I’m still dealing with acne pretty bad, and I do realize now it’s so much worse when I’m stressed out. Hopefully working on the panic attacks and worrying thoughts will help clear that up. In the meantime I’m trying a few home remedies. I’m putting SCD homemade yogurt on my face as a mask, I use my dripped whole milk yogurt with no honey added. I’m putting coconut oil on my face at night, helps moisturize and keep it soft. I’ve heard anecdotal evidence that this helps acne too. Also I’m juicing vegetables, I heard this helps acne too, certainly can’t hurt. I only juice about 4oz per day, because I’m lazy, but I’m enjoying it.

I hope to post soon about some of the books I’m reading, although I’m not putting any pressure on myself to update really often. Plus it’s summer, we should all be outside enjoying the weather, not stuck inside looking for blog updates, right? lol

The picture for this post is my bicycle. It’s a new bike, but an old ‘cruiser’ style. I love it! Not super complicated (only 7 speeds) and such a comfortable ride. No sore crotch/butt/hands on this one. I have used it probably 3 times a week to go to the store for groceries or the library for books. It’s fun!

Kat

I have been following the Specific Carbohydrate Diet since January 2008 to recover from Celiac disease. As part of the diet, I don't eat grains, sugar or potatoes and prepare all my meals from scratch.

9 Comments

  1. Hi there!

    I was wondering what you were up to. πŸ™‚

    Good to see you’re dealing with the mental stuff. And I am impressed with you for sticking with your strict diet. Good for you.

    I have been less strict. Basically I rely on the loperamide to keep the baseline symptoms gone, and then I use the diet to handle variations above that. I don’t do the SCD strictly anymore – it’s more like, I let my current state decide how much I dare stray from the SCD at the moment. The component that varies is to a little extent what type of veggies I use and to a big extent how much carbs I allow myself to get. In general I don’t have grains with my food, but I do drink rice milk for the calcium plus I like the taste. But I try to only have it when I am not eating a big meal. When I have a good few days I allow myself some stuff like candy and cookies, but I try to limit my intake of stuff like that. It still seems dairy products are fine sometimes but cause problems sometimes. I’m not sure really. Hard cheese seems fine though at least in moderation. Apart from that I think I am more sensitive to meal size and amount of calories per meal than the actual components of the meal. But since protein and fat is so much more important for the body than carbs I think it is certainly more reasonable to limit the carb intake.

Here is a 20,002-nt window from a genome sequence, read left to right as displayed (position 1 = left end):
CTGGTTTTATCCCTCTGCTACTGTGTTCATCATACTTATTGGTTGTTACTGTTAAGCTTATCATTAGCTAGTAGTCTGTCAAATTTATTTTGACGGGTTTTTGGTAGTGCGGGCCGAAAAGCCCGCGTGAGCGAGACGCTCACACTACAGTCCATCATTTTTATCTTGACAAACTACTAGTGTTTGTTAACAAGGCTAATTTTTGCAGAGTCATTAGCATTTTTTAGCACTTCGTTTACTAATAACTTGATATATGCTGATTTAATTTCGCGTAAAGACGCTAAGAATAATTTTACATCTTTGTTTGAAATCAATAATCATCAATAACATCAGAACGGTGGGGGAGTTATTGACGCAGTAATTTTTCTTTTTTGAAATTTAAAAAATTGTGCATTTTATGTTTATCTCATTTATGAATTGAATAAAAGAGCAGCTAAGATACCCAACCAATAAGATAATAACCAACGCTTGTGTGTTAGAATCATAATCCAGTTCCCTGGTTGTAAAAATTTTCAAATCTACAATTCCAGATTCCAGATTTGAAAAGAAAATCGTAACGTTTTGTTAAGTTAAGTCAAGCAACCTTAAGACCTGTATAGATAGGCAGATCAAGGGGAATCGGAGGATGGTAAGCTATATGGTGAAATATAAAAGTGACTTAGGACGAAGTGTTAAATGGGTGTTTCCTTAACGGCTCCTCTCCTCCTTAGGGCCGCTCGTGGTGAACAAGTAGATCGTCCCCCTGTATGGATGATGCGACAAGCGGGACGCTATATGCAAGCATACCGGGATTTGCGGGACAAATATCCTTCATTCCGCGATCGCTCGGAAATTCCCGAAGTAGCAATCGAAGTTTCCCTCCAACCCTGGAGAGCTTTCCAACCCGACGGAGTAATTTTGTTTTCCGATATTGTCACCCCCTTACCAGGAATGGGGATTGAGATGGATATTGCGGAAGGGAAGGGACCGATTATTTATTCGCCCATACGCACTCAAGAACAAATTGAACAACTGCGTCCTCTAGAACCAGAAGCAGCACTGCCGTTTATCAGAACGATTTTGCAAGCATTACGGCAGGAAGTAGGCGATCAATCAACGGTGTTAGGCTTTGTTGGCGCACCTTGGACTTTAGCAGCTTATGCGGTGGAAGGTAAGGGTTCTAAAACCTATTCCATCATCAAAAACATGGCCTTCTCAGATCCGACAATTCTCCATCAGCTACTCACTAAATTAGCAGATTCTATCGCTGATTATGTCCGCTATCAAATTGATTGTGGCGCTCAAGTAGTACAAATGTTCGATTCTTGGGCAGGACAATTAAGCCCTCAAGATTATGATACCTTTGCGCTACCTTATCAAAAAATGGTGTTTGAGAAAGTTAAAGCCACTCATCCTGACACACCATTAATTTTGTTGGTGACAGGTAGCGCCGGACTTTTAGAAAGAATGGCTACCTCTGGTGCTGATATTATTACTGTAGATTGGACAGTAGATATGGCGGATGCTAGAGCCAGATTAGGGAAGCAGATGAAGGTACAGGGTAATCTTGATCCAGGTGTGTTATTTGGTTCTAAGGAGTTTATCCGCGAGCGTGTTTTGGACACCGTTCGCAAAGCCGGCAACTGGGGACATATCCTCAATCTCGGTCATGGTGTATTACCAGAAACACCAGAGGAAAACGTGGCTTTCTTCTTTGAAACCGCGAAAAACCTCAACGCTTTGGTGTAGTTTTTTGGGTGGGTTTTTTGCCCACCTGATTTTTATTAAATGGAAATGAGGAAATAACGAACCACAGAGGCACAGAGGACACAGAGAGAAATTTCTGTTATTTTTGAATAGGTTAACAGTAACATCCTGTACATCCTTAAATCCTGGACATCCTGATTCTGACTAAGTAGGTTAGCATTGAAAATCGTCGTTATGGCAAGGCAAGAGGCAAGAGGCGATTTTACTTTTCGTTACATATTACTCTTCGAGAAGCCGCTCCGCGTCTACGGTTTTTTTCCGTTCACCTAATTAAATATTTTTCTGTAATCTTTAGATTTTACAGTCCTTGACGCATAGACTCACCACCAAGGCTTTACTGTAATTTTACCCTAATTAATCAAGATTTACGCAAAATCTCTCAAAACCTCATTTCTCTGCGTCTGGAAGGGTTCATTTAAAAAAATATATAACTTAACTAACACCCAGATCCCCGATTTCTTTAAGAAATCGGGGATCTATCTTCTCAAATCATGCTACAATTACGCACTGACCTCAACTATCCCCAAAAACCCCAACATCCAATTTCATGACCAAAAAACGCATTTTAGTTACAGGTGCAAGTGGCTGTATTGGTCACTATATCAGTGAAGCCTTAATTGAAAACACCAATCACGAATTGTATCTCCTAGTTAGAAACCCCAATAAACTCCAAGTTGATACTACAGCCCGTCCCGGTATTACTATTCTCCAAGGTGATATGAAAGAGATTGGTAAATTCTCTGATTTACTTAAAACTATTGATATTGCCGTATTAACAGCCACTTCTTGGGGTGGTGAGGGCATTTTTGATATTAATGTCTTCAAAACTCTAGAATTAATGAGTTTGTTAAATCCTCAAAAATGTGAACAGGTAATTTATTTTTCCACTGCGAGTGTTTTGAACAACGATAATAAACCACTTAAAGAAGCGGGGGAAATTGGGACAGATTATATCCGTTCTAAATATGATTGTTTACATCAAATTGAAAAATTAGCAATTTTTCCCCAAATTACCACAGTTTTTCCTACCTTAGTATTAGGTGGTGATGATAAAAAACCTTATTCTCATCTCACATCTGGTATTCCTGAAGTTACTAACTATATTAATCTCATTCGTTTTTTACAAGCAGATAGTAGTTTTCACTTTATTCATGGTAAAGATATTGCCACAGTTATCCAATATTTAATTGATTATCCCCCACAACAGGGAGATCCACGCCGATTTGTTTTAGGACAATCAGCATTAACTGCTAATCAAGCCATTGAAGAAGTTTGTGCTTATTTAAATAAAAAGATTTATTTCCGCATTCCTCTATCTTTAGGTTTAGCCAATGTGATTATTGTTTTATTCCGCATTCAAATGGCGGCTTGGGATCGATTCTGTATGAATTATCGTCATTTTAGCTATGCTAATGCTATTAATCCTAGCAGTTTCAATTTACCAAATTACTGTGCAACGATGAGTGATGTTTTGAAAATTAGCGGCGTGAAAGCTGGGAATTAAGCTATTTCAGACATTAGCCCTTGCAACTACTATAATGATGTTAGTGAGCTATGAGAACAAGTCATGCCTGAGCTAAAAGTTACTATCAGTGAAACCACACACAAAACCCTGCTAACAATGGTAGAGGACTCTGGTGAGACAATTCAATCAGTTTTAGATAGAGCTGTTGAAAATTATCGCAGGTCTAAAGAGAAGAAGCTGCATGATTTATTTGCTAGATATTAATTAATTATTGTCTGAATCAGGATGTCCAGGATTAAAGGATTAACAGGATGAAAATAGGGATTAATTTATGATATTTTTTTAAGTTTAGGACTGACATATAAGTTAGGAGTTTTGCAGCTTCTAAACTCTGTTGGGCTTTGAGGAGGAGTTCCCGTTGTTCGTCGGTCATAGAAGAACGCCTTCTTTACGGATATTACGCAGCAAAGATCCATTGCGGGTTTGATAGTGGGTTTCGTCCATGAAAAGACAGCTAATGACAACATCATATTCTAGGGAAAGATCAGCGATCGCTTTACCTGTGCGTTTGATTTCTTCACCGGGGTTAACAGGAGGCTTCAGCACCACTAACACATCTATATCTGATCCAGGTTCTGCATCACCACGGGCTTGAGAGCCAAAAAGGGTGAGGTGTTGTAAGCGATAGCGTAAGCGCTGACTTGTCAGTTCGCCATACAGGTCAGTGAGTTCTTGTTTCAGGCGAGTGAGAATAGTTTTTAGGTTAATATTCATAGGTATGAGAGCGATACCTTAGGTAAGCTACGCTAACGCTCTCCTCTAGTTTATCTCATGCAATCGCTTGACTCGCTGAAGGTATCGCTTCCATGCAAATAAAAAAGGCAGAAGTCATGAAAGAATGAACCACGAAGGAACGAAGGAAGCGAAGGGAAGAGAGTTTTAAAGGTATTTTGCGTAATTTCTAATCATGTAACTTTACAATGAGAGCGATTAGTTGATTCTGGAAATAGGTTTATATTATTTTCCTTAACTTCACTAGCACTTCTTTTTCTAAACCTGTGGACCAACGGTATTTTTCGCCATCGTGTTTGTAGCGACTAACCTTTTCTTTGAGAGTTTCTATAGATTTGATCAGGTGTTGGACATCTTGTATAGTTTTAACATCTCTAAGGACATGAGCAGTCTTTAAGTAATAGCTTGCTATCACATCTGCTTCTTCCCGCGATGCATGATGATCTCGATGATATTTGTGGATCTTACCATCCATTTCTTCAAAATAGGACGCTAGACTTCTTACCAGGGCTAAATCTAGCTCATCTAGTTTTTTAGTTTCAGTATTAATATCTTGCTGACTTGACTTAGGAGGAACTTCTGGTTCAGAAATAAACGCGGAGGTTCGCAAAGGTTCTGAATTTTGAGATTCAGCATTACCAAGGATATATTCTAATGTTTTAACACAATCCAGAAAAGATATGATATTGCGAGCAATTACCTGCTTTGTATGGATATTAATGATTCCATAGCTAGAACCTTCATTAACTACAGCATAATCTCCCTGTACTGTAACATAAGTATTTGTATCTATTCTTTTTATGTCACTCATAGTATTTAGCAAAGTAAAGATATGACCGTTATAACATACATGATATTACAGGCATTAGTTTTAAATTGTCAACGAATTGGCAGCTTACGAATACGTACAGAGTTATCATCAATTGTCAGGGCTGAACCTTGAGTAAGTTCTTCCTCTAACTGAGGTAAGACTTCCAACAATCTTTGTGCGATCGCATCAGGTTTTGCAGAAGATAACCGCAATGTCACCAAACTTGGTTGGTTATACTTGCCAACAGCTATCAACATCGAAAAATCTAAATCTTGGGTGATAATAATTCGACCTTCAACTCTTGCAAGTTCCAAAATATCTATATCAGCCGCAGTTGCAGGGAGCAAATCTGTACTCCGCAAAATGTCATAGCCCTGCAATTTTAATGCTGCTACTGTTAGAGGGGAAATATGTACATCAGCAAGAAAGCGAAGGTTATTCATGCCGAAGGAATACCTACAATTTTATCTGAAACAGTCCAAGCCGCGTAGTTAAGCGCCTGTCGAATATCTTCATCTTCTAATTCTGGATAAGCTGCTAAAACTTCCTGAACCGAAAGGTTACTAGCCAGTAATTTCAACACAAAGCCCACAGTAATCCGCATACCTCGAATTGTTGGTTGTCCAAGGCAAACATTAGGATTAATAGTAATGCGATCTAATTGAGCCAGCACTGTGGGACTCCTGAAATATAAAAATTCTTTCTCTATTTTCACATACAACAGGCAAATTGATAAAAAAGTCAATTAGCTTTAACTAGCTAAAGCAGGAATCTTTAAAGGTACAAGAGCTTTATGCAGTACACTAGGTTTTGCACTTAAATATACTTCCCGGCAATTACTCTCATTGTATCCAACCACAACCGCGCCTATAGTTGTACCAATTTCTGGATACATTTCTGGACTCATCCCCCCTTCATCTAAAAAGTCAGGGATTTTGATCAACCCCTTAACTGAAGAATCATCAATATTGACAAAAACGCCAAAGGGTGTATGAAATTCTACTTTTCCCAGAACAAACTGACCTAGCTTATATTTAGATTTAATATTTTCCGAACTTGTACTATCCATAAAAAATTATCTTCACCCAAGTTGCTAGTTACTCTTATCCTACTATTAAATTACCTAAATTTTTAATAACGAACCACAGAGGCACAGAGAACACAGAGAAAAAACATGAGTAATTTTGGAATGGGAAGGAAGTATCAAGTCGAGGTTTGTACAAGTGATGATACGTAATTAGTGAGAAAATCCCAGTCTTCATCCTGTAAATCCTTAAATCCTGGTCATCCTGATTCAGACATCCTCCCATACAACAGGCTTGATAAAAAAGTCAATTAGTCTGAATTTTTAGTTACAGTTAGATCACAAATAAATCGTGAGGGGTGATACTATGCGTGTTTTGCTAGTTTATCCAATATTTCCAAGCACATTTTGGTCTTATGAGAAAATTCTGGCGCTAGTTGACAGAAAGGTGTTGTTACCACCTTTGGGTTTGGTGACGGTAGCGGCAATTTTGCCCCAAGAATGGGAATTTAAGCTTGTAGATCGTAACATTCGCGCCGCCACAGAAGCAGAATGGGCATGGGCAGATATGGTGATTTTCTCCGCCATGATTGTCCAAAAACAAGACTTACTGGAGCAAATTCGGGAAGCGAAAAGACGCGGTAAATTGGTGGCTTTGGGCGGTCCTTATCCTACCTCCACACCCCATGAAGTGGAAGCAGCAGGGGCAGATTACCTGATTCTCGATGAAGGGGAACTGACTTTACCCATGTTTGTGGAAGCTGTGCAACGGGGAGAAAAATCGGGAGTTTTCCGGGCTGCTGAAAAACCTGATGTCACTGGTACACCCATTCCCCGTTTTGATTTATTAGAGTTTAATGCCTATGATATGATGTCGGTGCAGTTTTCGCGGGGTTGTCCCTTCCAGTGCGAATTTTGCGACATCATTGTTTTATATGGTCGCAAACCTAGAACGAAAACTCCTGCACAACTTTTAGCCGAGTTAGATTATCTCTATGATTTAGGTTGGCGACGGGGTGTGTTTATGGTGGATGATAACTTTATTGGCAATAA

I have gained quite a bit of weight! Will soon have to watch what I eat – so I don’t get too much – now that’s new! At the switch from EFI to SCD I weighed about 47 kg and now I weigh 51, so that is something like 8-9 pounds. Yaaaayyyy!!! πŸ™‚

    I’d like to ride my bike too, though exercise is still problematic for me. Hope to do that more after I’ve had surgery. Oh, maybe I haven’t told you – I am on the waiting list for a colostomy now! It won’t be until October at the earliest though. But I feel great about the decision.

    I am also getting stronger mentally. Learning step by step to not push myself so hard. Work is going better than it has for a long time, so that’s good. (I am the type that don’t even feel like trying something if I don’t think I’ll excel in it. But I am learning…)

    I might try some hypnosis again, but for stress and stuff like that, because for things like that I do believe it works.

    Anyway, we had great weather for a while (highest temperatures in Europe in fact) but now it’s raining, which was necessary. We’ll spend the day indoors watching the EC football (or do you too call it soccer? ;)). Sweden plays today.

    Jonas got a stomach bug again and was sick yesterday evening. Hope it’s just something he ate. (I still have something like a stomach bug phobia.)

    Anyway, great to see how you’re doing. Take care now! Wish you good gut and mental health. πŸ˜‰

    Hugs,

    Ulrika πŸ™‚

  2. Kat,
    You can add yogurt to your diet in new ways with yogurt cheese.
    We like it so much we wrote a cookbook and guide to expand its uses. I hope you will allow us to share our enthusiasm: Yogurt cheese (or YoChee as we call it is a wonderful versatile ingredient you can make at home to improve your own yogurt. Simply by draining it. It has substantial health, taste and cooking benefits (a creamy food which is low or no fat plus high protein and calcium). I hope you will take a look at,” Eat Well the YoChee Way” our guide and cookbook to this important food. We even paid to have yogurt cheese analyzed in a lab for nutritional content. The book really increases the use of yogurt cheese to main courses, soups, sauces, desserts, and much more. (Nutritional content included). Our website YoChee.com contains a free yogurt cheese how – to slide show, nutrition information and free recipes.